DOPPELGÄNGER | Group Show
A Group Exhibition
Curated by Aasim Akhtar
MEANING: Double, Twin, Look-alike, Apparition, Ghost, Alter ego, Hamzaad (Persian). The German word doppelganger is the most common term for the double in Western anthropological studies.
OUTLINE: The Double belongs unquestionably to the dark side of world mythology and folklore. It represents duality in its most perplexing and sinister aspect: the Twin as monstrous or metamorphic duplicate of its original. Even more potent is the notion that doubling involves the risk that the duplicate will overwhelm and consume the powers of the entity that generates it.
Nothing is more common to primitive mentality than the idea of doubling a person or thing by way of an image or object, even a name. The cliché says the ‘savage’ does not let his picture be taken for fear that his soul will thereby be stolen. The soul can be duplicated in an image, but the mere act of duplicating does not threaten to rob the native of his soul. The image itself is the problem. It can serve as a potential reservoir, a medium capable of drawing vital and spiritual force from its original, or transmitting impressions to it. What is done to the owner is done to the image.
Doubling is both a simple and an enormously intricate affair. In the mirror we are doubled and few of us get the chance, like Alice, to find out what it’s like on the other side.
Curiously, there appears to have been an outbreak of double mania in Europe in the last half of the nineteenth century. Obsessions with the double occur widely in art and literature, especially in the milieu of Symbolist painting around 1885, when occultism and satanic pretensions were all the rage. Dostoevsky wrote a famous novella about the double, and Gogol and other Russian writers treated it skillfully. Kafka’s beetle is a metamorphic twin of the poor Gregor, while Robert Louis Stevenson produced the classic tale of Dr Jekyll and his monstrous double, Mr Hyde. In America, Poe and Hawthorne dabbled with the double theme, and at the fin-de-siècle Oscar Wilde contributed his harrowing tale of Dorian Gray, a cruel, narcissistic aesthete who manages to transfer all his despicable moral defects to a portrait of himself, then dies gruesomely when he finally destroys it.
These, and many more, artistic renditions of the double theme captivated a wide audience at the very time that Spiritualism was on the rise in drawing rooms across England and the Continent. Maupassant, a French writer with a penchant for the supernatural, was sitting at his desk one afternoon in 1889 when he saw himself enter the room, sit down opposite him, bury his head in his hands and begin to dictate the very words of the story that Maupassant was then writing. When finished, the apparition stood up and vanished before his eyes.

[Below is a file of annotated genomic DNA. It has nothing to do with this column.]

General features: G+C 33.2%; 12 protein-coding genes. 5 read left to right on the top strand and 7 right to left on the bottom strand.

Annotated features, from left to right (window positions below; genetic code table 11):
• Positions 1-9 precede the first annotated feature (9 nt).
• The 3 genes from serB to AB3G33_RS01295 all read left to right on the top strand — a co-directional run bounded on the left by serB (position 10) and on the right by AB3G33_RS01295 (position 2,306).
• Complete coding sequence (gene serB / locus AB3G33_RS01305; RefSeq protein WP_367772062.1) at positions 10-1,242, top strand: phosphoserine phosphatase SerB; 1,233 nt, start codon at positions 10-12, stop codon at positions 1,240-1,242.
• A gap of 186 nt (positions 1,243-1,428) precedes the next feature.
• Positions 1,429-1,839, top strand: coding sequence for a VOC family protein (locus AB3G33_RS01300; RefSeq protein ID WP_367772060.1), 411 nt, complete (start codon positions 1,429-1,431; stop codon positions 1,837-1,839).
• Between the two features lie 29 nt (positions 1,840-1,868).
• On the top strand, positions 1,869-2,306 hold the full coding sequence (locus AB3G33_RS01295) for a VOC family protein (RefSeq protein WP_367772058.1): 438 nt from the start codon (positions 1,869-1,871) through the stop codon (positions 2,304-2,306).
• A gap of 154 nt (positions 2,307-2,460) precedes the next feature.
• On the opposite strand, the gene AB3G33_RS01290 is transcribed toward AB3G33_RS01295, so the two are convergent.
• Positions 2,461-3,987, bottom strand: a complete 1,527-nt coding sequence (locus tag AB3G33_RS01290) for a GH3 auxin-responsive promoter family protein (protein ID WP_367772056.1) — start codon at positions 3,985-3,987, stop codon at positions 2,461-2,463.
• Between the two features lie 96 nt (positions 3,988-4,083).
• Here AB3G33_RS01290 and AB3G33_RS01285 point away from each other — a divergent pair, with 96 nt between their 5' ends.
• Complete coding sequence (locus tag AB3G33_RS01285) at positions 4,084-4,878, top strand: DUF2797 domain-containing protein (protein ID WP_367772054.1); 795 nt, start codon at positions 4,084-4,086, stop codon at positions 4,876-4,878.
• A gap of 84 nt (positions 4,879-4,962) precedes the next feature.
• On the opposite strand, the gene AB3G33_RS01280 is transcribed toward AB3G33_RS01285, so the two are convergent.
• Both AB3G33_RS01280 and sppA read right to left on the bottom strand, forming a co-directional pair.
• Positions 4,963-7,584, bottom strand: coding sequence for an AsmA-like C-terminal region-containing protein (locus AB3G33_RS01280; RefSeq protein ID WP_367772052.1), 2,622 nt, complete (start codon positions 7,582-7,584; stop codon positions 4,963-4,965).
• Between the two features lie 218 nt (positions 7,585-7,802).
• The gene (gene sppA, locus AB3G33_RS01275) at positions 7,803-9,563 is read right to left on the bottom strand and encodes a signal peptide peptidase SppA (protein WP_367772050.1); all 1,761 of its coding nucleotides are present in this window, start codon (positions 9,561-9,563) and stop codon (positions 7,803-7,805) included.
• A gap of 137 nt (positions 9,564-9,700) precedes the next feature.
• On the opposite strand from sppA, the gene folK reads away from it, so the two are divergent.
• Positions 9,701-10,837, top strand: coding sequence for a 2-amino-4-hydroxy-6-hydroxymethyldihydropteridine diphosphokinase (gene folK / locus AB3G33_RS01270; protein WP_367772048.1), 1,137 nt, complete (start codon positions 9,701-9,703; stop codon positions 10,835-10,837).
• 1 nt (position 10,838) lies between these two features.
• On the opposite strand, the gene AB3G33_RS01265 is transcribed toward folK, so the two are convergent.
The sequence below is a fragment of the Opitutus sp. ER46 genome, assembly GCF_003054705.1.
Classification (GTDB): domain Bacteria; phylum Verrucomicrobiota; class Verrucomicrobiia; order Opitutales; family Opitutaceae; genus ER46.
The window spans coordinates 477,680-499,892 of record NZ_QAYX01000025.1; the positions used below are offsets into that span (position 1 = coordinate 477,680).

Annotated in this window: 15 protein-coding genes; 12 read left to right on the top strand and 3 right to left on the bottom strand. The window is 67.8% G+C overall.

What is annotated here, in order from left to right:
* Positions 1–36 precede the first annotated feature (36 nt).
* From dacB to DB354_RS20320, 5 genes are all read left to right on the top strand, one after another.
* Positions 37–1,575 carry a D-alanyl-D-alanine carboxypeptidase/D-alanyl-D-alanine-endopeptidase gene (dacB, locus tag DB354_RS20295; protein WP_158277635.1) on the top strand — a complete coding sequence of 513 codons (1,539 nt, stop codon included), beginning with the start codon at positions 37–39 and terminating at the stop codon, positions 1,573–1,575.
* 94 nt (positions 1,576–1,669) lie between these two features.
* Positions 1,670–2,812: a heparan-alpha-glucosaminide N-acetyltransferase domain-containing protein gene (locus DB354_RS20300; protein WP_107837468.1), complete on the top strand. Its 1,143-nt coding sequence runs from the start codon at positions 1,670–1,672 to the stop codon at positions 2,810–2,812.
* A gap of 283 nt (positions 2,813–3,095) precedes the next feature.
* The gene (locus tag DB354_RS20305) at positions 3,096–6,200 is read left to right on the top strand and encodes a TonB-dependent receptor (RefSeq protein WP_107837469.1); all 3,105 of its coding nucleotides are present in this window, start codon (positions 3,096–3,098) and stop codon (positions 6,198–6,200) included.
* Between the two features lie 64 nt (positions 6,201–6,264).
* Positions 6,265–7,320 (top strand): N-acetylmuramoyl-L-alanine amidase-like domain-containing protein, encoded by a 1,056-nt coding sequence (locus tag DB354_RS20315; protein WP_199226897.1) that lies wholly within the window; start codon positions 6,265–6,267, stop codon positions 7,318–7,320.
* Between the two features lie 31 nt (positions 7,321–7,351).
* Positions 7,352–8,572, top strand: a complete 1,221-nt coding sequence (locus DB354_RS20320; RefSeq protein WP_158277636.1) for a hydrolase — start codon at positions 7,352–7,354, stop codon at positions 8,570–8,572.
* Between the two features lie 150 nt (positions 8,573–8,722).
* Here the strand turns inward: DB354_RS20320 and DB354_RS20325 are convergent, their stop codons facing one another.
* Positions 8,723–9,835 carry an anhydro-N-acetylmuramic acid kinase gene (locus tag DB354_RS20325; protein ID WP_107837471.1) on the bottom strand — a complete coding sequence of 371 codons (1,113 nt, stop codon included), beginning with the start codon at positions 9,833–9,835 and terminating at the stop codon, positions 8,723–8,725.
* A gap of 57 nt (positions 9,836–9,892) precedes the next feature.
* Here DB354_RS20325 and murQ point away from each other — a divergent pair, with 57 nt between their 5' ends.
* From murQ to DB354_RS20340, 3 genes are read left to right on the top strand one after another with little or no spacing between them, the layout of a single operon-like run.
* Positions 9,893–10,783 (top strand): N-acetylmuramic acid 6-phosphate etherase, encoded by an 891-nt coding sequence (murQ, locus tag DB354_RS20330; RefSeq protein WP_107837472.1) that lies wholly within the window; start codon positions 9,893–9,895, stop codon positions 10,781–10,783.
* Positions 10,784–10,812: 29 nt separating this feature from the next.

Taken more intimately, then, the Twin proves to be something more than the product of straightforward duplication. It cannot be confined to the simple case of visual look-alikes, or the literal instance of two creatures born almost at the same time from a single womb. Biological twins, in fact, prove to be merely a special and limited case of the larger category of the archetype, which includes the Double and other variants, such as the rivals, scapegoat and soul mate.
Far more complex than it first appears, the matter of Twins requires us to develop a sophisticated version of ‘duality theory’. In the language of William Blake, these are ‘warring contraries’ that perpetually invade and repel each other. ‘Without contraries there is no progression,’ wrote Blake in The Marriage of Heaven and Hell. And likewise, there is no desire without division.
Goethe, Maupassant and others were able to witness their own double and, for some reason, not expire, but the English Romantic poet, Shelley, was not so lucky. Prone to hallucinations from childhood, Shelley first saw his double strangling his wife, Mary – she, the author of Frankenstein. Not too long after this, while living in Italy in the summer of 1822, he encountered his double as he strolled on the veranda one evening. The apparition struck him, as if physically, with a scorning look and demanded, ‘How long do you mean to be content?’ This was on June 24, and by the 8 of July Shelley was dead, having drowned in a boating accident.
As a metamorphic twin, the double appears to embody the most powerful aspects of the strange conflictual bond that unites twins, making them firm but often unwilling partners in both life and death.